KARACHI, Pakistan — Tens of thousands rallied in Pakistan's largest city Sunday in the biggest show of support yet for a 14-year-old girl shot and seriously wounded by the Taliban for criticizing it and promoting girls' education.
The Oct. 9 attack on Malala Yousafzai as she was going home from school in Pakistan's northwest horrified people inside and outside the country. At the same time, it gave hope to some that the government would respond by intensifying its fight against the Taliban and its allies.
The girl was flown to the United Kingdom for medical treatment, the Reuters news agency reported today, citing a military spokesman.
Before Sunday, protests against the shooting had been relatively small, usually attracting a few hundred people. That response pales in comparison with the tens of thousands who held violent protests in Pakistan last month against a film denigrating the prophet Mohammed.
Sunday's rally in Karachi was organized by the Muttahida Quami Movement political party. Party chief Altaf Hussain criticized other political parties for failing to organize rallies to protest the attack on Malala.
He called the Taliban gunmen who shot the girl "beasts" and said it was an attack on "the ideology of Pakistan."
"Malala Yousafzai is a beacon of knowledge. She is the daughter of the nation," he told the audience by phone from London, where he is in self-imposed exile due to legal cases against him in Pakistan.
The leaders of Pakistan's main Islamic parties have criticized the shooting but have also tried to redirect the conversation away from Taliban violence and toward civilian casualties from U.S. drone attacks on militants.
Cyril Almeida, a columnist for Pakistan's Dawn newspaper, criticized the parties, saying they prevent Pakistanis from seeing "there is a continuum from the religious right to violent Islamism."
"The religious right creates an enabling environment for violent Islamism to recruit and prosper. And violent Islamism makes state and society cower and in doing so enhances the space for the religious right," he wrote Sunday.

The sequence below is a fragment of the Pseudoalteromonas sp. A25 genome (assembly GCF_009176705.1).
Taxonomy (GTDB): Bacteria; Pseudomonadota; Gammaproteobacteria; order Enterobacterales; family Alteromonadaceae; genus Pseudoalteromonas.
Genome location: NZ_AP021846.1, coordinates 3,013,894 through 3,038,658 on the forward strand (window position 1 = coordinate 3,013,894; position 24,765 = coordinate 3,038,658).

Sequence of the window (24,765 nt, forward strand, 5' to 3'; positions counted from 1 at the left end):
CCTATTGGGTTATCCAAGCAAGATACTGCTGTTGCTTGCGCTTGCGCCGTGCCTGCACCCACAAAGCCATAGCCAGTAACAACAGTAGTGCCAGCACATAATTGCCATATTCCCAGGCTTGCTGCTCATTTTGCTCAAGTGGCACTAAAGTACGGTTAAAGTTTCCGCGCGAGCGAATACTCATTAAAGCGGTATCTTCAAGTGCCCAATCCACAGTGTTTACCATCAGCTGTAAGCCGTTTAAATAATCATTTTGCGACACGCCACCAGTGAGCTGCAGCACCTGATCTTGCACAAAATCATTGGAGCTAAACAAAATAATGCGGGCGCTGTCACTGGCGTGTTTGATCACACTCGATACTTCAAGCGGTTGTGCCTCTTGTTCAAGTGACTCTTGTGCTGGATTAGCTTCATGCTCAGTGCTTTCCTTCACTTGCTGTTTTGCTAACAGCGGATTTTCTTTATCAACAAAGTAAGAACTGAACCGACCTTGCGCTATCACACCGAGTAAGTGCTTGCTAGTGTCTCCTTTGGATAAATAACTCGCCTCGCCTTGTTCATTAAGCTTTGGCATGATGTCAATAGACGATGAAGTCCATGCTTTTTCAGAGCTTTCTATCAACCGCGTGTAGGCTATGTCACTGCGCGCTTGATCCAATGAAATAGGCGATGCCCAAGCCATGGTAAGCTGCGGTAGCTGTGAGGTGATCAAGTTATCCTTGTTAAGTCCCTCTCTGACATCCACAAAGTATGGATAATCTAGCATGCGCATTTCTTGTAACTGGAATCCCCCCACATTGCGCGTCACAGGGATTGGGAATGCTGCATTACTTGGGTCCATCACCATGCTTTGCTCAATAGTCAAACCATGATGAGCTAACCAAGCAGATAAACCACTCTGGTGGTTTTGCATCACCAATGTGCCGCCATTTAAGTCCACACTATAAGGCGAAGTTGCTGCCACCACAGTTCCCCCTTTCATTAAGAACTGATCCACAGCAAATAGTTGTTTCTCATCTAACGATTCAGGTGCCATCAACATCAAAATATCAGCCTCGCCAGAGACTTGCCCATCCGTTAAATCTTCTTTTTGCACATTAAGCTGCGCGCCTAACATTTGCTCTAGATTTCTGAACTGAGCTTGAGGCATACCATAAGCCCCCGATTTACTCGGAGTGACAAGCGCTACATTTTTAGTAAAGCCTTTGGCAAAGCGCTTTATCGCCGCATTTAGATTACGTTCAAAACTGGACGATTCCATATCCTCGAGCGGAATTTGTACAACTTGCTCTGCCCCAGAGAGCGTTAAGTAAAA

Malala was targeted by the Pakistani Taliban for publicizing its behavior when it took over the northwestern Swat Valley, where she lived. The group started to exert its influence there in 2007 and quickly extended its reach to much of the valley by the next year. It forced men to grow beards, prevented women from going to the market and blew up many schools — most for girls.
Malala wrote about these practices in a journal for the BBC under a pseudonym when she was 11. After the Taliban was pushed out of the Swat Valley in 2009 by the Pakistani military, she became a more outspoken advocate for girls' education. She appeared frequently in the media and was given one of the country's highest honors for civilians.
Many hope Malala's shooting will help push the military to attack the Pakistani Taliban's last main sanctuary in the country, the North Waziristan tribal area.
The Pakistani Taliban said it carried out the shooting because Malala was promoting "Western thinking." Police have arrested at least three suspects in connection with the attack, but the two gunmen who carried out the shooting remain at large.
The wing of the Pakistani Taliban believed to be behind the attack is the Swat Taliban, led by Maulana Qazi Fazlullah. He escaped the offensive in 2009 and is believed to be hiding in eastern Afghanistan, the Los Angeles Times reported.
Malala was shot in the neck, near her spine. Two of her classmates were also wounded.
Doctors at a military hospital operated on Malala to remove the bullet from her neck, and she was put on a ventilator. Her condition improved somewhat on Saturday when she was able to move her legs and hands after her sedatives were reduced.
On Sunday, she was successfully taken off the ventilator for a short period and later reconnected to avoid fatigue, the military said. Doctors said they were satisfied she was making slow and steady progress
Afghan President Hamid Karzai has written letters to top political and religious leaders in Pakistan denouncing the attack on Malala and asking them to help battle extremism in both countries, his office said in a statement. Karzai wrote that he views the shooting as an attack on Afghanistan's girls as well.